Usually at a blog client kick off meeting, we figure out a general topic posting schedule. For example, Mondays are going to be interviews with our suppliers. Here are the questions we’d like to ask them and here is the contact information of some people to start with in terms of the first four interviews. Thursdays are going to be a product review. Donna will email you a list of new products for this season. Here’s a sample review I wrote to kind of give you an idea of what we are looking for on Thursdays…

A ridiculous level of detail? Maybe. But you don’t want your blog writer to stare at the blinking cursor and think ‘What should I write today?’ Having a structure will force ideas for days there are none and give a structure for the writer to work within and make sure the blog stays on topics you want it to be on.

Sometimes people do is hire a content writer to set up a structure for the staff blogger to follow. Give it a month and if it’s not working, you can always change it… but at least it’s a place for the blog to go day to day and week to week, especially those first few months.

  • Access to social media

The best thing to do after you blog? Be able to promote it! If your company has a Facebook page or Twitter account, give this person access so they can promote their posts. Sure you can have it set up so posts automatically go out but letting your writer go onto the social network and respond to comments, share it on their profile, and more means you’ll get way more bang for your buck.

  • Autonomy

By all means, check the first few blog posts before they go online… But nothing will slow down your company’s blogging quite like the bottleneck you will become if this keeps happening. Trust your people to do a good job (and by all means read the blog when it’s online!) but after an initial period of training, let your content writer run with it.


How Do I Find Content Writers?

So you’ve gathered above that while paying an hourly or salary employee to blog is cheaper for you per hour than having a writer do it… but it will also take them at least twice as long as someone just figuring it out. How can you find someone to help your employee get started or to do this for you?

Read blogs.

By reading blogs, you will find bloggers whose style you like. If you want to find someone local, do a Google blog search for local blogs in your area and see who’s writing. If you want someone who specializes in an industry, read blogs in those industries and certain names will emerge. These are good starting points.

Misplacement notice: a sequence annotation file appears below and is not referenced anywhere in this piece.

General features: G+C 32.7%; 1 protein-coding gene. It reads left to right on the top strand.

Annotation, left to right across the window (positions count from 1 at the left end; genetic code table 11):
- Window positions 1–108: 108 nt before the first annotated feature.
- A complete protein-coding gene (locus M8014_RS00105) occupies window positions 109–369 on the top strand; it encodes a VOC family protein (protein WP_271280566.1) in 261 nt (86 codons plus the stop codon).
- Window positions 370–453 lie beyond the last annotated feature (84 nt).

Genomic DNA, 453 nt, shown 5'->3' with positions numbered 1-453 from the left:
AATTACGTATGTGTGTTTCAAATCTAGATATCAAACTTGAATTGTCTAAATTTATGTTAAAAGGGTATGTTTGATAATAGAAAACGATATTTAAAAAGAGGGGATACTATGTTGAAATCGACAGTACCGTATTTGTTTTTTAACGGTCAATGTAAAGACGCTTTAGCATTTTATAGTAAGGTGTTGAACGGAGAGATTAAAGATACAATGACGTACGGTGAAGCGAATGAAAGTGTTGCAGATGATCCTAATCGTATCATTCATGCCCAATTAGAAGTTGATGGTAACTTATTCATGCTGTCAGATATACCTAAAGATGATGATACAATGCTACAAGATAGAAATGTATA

Try LinkedIn.

Now that you have some names, look these people up on LinkedIn. Are they legit? Do other people recommend their blogging skills?

With LinkedIn's new skills endorsements, at a glance you can see that while you might not want me to fix your leaking faucet, you probably can trust me to blog for you.

With LinkedIn’s new skills endorsements, at a glance you can see that while you might not want me to fix your leaking faucet, you probably can trust me to blog for you.

You can ever search by skill on LinkedIn (blogging) so think of this site as a way to check someone’s references.

Problogger.net Job Board

If you want to be a bit more general about it all (‘I just want someone who wants the job’), try posting it on the Problogger job board. This is a highly regarded place in the online community to find legitimate paid blogging opportunities. (Well it’s as legitimate as Craigslist for finding an apartment… there are always scammy people but plenty of reputable people use it too.)

No matter the route you go, all bloggers should be able to provide writing samples to you and other pieces of information that can help you make your decision.

Like the rest of the world, you are more likely to find someone you already know for the job. That said, there is no reason you can’t go out and seek a content writer yourself if you don’t know any!
Does this seem like a bit of work? It always is to implement something new at first.
Will your employee need a bit more help then someone who does this all day? Of course.
But is it worth having a blog? This being my 897th entry, I might be a little biased when I say absolutely.

8 Tips to Improve Your Business Writing Online and Off

This guest post is courtesy of Catherine W McKinney, who took part in the 30 Days of Blogging challenge we held in March. Catherine is a writer, always looking for a good story. She is the author of the ebook “Finn MacCool and the Woman”, tales of cats invading her home. You can visit her blog, like her on Facebook or follow her on Twitter if you want to keep in touch.

catherineWM_cmToday communications run from in person, to telephone, to email, to blogs, to social media. And don’t forget traditional letter writing.

There are newsletters and articles to be written.

The very definition of business writing has changed, expanded, basically exploded during the past decade.